Pivotal influencers are those 5 to 15% that others look to for cues as to what success looks like in the organization. Work first with these people with the understanding that developing a repertoire of leadership capabilities takes time. And of course, the training should reflect that truth.

Core Principle 3: Architect programs that maximize behavioral change based on neuroscience.

Design interventions with an explicit focus on helping individuals become “better at their daily jobs” using the latest principles linked to neuroscience, to maximize the value and organizational impact of what is taught and learned.

Rather than just the teach and classroom approach, leaders need to practice the new behaviors. McKinsey designs programs around seven adult learning principles:

  • Stretching participants outside their comfort zones
  • Using self-directed learning and self-discovery
  • Applying on-the-job learning to form new skills through repetition and practice
  • Providing a positive frame to link positive emotions to learning
  • Ensuring the interventions are strengths-based
  • Addressing underlying mindsets (whole-person approach)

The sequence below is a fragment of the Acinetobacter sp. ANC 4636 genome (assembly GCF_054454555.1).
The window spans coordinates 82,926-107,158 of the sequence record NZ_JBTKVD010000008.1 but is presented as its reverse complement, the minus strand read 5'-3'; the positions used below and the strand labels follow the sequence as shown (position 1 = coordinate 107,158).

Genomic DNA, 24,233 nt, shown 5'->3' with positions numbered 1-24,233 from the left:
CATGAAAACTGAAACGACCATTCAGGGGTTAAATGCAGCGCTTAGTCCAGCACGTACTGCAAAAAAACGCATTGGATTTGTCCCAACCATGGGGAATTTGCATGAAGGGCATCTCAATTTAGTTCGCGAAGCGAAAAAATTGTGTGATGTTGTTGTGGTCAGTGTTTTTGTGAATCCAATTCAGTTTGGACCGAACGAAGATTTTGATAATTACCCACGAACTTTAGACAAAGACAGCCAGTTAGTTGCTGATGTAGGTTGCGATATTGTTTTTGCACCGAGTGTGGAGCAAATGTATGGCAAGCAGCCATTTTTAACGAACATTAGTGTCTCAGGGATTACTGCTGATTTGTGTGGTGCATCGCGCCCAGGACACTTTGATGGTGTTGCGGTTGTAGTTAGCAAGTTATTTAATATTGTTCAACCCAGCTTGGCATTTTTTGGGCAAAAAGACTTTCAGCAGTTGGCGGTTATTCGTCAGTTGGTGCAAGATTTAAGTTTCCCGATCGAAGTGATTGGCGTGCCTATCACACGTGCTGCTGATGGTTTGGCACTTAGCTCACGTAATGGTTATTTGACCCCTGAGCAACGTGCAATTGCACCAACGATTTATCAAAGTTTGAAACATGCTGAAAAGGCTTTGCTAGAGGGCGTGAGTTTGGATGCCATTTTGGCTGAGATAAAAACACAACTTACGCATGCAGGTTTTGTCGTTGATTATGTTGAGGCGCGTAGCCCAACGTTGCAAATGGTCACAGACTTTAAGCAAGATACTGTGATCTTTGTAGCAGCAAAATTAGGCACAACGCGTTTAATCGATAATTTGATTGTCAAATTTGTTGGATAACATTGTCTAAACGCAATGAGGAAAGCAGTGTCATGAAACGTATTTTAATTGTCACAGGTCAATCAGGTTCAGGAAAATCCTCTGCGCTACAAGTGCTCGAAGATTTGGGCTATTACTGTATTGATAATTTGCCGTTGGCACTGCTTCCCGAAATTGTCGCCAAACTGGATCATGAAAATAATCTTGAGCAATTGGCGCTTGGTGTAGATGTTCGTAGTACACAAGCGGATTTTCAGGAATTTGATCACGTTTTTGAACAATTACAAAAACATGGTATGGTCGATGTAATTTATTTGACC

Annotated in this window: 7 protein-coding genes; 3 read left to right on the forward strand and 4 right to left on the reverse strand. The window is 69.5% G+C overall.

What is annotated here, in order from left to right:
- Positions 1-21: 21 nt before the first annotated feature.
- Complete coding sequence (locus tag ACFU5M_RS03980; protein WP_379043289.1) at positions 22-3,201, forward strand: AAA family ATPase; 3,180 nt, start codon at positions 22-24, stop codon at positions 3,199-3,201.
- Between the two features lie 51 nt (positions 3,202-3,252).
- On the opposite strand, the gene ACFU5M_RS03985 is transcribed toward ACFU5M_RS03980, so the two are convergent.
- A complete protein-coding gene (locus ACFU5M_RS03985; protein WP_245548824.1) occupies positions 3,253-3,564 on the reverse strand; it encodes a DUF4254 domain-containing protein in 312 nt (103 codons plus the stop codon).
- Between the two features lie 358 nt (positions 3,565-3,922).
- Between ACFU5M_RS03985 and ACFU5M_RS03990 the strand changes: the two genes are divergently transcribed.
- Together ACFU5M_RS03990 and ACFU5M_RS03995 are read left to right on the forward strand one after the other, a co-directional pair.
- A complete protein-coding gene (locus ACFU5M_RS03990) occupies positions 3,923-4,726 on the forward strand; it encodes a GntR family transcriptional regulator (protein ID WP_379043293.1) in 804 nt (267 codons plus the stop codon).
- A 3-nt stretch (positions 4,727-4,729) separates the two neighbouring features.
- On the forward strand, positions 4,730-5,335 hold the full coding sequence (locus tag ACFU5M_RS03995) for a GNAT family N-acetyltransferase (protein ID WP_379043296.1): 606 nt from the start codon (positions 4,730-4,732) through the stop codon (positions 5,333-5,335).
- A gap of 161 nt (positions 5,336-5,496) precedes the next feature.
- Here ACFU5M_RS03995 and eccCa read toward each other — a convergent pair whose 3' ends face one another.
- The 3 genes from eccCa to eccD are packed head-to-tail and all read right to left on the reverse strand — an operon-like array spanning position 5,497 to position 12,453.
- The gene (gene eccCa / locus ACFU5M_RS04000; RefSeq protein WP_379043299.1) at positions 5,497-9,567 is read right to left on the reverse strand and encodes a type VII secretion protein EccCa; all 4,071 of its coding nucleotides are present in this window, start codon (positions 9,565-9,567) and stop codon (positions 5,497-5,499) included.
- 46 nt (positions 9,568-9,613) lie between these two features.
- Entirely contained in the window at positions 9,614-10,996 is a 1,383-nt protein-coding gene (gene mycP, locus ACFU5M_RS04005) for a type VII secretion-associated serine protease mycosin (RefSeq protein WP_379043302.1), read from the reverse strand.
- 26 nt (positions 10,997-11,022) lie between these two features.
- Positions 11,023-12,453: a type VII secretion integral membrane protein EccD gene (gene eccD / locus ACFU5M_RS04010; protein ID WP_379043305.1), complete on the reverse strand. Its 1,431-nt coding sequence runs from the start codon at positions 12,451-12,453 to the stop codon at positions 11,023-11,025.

• Using reflection and coaching to ensure feedback loops

Core Principle 4: Integrate and measure the program in the broader organization

Organizations must ensure that the broader ecosystem directly supports and reinforces the shift in behaviors, skills, and mindsets that the leadership development program promotes.

You can’t run a leadership development initiative in isolation and expect positive results. The culture of the organization must support it or enable the new behaviors that the organization needs both formally and informally. The authors note that the actual capability building journey is only 25% of what is required. “People’s behaviors are heavily influenced by their broader context, and in order to sustainable shift their behaviors, you need to shift the context.”

In part two of the book, they share this approach in practice. It is quite comprehensive, and the case studies are instructive.

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Posted by Michael McKinney at 07:39 AM